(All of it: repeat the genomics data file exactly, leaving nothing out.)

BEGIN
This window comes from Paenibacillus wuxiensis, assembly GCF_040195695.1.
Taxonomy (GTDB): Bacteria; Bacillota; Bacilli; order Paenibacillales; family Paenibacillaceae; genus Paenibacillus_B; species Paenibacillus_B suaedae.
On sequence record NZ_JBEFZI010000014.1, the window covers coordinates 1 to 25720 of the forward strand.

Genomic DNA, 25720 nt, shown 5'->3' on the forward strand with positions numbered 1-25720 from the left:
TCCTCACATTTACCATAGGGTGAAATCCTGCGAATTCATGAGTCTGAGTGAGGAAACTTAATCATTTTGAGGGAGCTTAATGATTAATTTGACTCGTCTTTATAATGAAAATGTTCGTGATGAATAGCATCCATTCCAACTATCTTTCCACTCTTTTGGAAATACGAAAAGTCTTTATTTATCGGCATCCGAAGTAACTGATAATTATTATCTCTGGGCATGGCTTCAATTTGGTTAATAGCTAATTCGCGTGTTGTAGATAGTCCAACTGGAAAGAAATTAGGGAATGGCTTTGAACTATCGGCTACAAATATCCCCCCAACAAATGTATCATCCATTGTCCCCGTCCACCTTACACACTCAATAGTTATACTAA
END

This window comes from Paenibacillus wuxiensis, assembly GCF_040195695.1.
Taxonomy (GTDB): Bacteria; Bacillota; Bacilli; order Paenibacillales; family Paenibacillaceae; genus Paenibacillus_B; species Paenibacillus_B suaedae.
On sequence record NZ_JBEFZI010000014.1, the window covers coordinates 1 to 25720 of the forward strand.

Genomic DNA, 25720 nt, shown 5'->3' on the forward strand with positions numbered 1-25720 from the left:
TCCTCACATTTACCATAGGGTGAAATCCTGCGAATTCATGAGTCTGAGTGAGGAAACTTAATCATTTTGAGGGAGCTTAATGATTAATTTGACTCGTCTTTATAATGAAAATGTTCGTGATGAATAGCATCCATTCCAACTATCTTTCCACTCTTTTGGAAATACGAAAAGTCTTTATTTATCGGCATCCGAAGTAACTGATAATTATTATCTCTGGGCATGGCTTCAATTTGGTTAATAGCTAATTCGCGTGTTGTAGATAGTCCAACTGGAAAGAAATTAGGGAATGGCTTTGAACTATCGGCTACAAATATCCCCCCAACAAATGTATCATCCATTGTCCCCGTCCACCTTACACACTCAATAGTTATACTAA